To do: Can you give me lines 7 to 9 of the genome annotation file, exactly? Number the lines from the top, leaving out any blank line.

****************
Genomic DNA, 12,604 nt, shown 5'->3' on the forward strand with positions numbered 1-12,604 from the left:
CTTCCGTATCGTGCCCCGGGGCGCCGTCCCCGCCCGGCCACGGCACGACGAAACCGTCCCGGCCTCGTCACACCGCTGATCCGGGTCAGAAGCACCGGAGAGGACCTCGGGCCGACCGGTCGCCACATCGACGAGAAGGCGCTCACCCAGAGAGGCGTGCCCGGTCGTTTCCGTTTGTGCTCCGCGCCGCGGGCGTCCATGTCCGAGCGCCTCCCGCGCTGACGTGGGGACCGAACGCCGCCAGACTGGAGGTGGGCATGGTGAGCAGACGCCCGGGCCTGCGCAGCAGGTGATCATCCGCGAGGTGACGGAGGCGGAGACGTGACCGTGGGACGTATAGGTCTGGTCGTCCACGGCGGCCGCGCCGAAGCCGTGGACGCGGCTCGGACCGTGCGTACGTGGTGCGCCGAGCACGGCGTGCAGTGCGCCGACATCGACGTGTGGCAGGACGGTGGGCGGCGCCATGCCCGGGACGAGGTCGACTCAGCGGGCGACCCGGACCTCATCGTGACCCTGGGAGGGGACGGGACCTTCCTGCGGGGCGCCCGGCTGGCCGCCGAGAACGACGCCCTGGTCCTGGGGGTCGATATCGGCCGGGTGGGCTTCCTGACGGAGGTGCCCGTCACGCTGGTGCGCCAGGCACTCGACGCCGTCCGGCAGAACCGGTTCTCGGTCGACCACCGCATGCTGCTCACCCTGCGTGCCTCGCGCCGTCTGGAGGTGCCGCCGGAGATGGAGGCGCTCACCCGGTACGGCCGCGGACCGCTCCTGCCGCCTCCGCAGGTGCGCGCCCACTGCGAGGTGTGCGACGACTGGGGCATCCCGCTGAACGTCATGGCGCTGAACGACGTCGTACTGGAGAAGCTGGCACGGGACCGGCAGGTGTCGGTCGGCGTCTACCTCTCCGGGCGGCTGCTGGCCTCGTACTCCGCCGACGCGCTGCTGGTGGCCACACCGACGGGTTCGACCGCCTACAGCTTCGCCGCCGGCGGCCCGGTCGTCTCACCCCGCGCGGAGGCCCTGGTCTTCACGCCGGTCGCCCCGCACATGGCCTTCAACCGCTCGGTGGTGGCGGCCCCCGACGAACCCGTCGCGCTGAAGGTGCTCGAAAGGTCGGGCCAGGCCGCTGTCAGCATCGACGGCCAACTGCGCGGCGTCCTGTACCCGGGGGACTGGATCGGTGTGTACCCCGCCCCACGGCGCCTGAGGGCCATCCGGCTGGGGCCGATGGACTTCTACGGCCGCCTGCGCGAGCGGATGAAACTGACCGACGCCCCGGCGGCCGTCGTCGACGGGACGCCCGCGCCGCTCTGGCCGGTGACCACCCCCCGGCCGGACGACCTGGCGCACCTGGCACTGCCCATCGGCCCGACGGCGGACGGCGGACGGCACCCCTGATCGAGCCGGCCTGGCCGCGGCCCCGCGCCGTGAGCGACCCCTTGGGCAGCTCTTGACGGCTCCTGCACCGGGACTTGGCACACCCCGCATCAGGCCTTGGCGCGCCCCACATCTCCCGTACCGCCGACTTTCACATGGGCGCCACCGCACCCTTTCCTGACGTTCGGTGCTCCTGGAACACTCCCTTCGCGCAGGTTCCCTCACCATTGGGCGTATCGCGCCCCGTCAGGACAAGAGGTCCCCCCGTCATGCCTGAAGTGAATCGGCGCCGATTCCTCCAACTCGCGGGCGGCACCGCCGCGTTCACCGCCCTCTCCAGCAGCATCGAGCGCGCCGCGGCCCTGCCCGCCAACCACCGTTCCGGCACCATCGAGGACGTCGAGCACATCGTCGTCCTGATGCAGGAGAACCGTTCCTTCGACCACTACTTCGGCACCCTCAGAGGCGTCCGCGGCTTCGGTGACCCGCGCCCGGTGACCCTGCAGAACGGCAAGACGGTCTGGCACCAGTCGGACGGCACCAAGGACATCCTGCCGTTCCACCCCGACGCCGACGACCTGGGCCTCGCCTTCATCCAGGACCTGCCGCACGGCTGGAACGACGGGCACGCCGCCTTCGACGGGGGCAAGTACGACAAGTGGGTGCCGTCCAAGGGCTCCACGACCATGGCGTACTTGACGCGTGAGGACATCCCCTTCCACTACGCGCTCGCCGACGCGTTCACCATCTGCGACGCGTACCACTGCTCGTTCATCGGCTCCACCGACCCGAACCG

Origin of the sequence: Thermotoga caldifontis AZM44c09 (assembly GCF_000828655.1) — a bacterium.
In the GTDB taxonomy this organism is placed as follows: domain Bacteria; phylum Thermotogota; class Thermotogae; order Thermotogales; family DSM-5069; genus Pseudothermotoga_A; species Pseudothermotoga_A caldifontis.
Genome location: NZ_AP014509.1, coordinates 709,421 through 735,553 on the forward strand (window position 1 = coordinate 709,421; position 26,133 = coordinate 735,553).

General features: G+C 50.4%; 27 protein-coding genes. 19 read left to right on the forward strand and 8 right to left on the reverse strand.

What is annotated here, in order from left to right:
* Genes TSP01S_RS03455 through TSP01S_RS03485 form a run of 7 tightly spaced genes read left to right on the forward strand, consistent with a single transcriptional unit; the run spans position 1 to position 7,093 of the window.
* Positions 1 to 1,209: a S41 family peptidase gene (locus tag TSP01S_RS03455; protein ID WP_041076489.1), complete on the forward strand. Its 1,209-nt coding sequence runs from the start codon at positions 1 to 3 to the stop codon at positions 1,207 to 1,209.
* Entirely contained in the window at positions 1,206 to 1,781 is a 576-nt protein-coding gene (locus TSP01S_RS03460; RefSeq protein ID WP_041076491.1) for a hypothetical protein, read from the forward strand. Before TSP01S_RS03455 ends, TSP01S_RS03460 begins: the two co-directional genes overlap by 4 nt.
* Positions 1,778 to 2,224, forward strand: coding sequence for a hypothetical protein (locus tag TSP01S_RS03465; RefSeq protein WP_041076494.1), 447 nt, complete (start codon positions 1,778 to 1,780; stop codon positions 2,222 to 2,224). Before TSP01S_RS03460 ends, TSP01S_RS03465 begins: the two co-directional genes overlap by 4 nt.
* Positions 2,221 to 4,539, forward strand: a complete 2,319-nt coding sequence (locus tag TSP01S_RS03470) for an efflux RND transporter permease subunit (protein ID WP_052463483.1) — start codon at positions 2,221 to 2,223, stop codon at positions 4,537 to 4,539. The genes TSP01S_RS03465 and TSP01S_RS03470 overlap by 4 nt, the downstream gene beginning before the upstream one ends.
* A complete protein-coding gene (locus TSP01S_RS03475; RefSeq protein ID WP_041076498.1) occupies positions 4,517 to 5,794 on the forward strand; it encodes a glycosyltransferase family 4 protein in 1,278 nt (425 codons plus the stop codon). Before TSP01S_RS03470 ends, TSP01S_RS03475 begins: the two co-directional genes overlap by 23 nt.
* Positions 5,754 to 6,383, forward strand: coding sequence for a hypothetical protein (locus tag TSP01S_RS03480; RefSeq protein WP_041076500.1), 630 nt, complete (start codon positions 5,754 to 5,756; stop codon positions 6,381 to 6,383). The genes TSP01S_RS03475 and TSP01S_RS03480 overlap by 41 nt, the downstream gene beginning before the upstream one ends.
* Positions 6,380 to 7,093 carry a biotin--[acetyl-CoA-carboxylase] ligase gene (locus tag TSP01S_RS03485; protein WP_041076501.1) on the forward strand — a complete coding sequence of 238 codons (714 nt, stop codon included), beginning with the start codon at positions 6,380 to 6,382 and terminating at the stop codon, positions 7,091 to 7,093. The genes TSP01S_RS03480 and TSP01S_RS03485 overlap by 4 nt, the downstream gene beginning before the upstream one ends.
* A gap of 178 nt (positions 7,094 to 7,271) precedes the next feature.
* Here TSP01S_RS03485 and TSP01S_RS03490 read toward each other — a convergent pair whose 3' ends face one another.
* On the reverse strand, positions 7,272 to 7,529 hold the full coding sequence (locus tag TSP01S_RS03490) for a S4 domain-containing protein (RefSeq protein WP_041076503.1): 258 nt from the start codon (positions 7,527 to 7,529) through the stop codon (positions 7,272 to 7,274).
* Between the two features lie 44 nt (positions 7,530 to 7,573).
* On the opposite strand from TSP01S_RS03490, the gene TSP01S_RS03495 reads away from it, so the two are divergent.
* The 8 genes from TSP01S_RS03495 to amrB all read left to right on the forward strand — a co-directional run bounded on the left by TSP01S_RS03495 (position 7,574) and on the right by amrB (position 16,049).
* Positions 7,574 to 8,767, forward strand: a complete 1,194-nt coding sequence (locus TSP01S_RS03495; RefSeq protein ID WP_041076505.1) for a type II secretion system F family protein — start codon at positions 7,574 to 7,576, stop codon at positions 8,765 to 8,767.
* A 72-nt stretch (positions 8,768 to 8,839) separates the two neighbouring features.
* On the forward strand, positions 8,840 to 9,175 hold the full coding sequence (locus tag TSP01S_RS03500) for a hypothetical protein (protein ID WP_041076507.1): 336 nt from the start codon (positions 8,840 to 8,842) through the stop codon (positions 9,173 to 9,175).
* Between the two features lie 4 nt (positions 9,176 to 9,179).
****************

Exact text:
What is annotated here, in order from left to right:
* Genes TSP01S_RS03455 through TSP01S_RS03485 form a run of 7 tightly spaced genes read left to right on the forward strand, consistent with a single transcriptional unit; the run spans position 1 to position 7,093 of the window.
* Positions 1 to 1,209: a S41 family peptidase gene (locus tag TSP01S_RS03455; protein ID WP_041076489.1), complete on the forward strand. Its 1,209-nt coding sequence runs from the start codon at positions 1 to 3 to the stop codon at positions 1,207 to 1,209.